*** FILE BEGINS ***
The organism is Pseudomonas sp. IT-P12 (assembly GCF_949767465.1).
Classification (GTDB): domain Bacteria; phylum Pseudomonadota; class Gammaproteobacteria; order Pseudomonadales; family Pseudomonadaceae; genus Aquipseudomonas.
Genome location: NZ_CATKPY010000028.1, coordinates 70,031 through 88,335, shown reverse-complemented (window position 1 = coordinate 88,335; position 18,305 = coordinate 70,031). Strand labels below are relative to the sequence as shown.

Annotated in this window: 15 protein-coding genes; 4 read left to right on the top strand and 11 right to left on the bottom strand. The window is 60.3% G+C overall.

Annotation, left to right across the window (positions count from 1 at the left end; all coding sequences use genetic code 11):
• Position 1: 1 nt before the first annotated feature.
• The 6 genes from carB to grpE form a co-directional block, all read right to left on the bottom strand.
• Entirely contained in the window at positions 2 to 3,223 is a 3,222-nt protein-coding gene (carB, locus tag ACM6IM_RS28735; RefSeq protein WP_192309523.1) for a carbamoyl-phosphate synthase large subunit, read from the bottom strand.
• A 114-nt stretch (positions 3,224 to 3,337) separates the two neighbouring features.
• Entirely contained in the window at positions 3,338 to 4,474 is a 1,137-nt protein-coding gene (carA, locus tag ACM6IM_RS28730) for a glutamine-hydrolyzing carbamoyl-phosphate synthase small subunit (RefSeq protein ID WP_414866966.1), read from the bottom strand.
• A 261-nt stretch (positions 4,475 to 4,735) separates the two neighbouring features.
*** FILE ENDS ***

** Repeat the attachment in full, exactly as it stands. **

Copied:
The organism is Pseudomonas sp. IT-P12 (assembly GCF_949767465.1).
Classification (GTDB): domain Bacteria; phylum Pseudomonadota; class Gammaproteobacteria; order Pseudomonadales; family Pseudomonadaceae; genus Aquipseudomonas.
Genome location: NZ_CATKPY010000028.1, coordinates 70,031 through 88,335, shown reverse-complemented (window position 1 = coordinate 88,335; position 18,305 = coordinate 70,031). Strand labels below are relative to the sequence as shown.

Annotated in this window: 15 protein-coding genes; 4 read left to right on the top strand and 11 right to left on the bottom strand. The window is 60.3% G+C overall.

Annotation, left to right across the window (positions count from 1 at the left end; all coding sequences use genetic code 11):
• Position 1: 1 nt before the first annotated feature.
• The 6 genes from carB to grpE form a co-directional block, all read right to left on the bottom strand.
• Entirely contained in the window at positions 2 to 3,223 is a 3,222-nt protein-coding gene (carB, locus tag ACM6IM_RS28735; RefSeq protein WP_192309523.1) for a carbamoyl-phosphate synthase large subunit, read from the bottom strand.
• A 114-nt stretch (positions 3,224 to 3,337) separates the two neighbouring features.
• Entirely contained in the window at positions 3,338 to 4,474 is a 1,137-nt protein-coding gene (carA, locus tag ACM6IM_RS28730) for a glutamine-hydrolyzing carbamoyl-phosphate synthase small subunit (RefSeq protein ID WP_414866966.1), read from the bottom strand.
• A 261-nt stretch (positions 4,475 to 4,735) separates the two neighbouring features.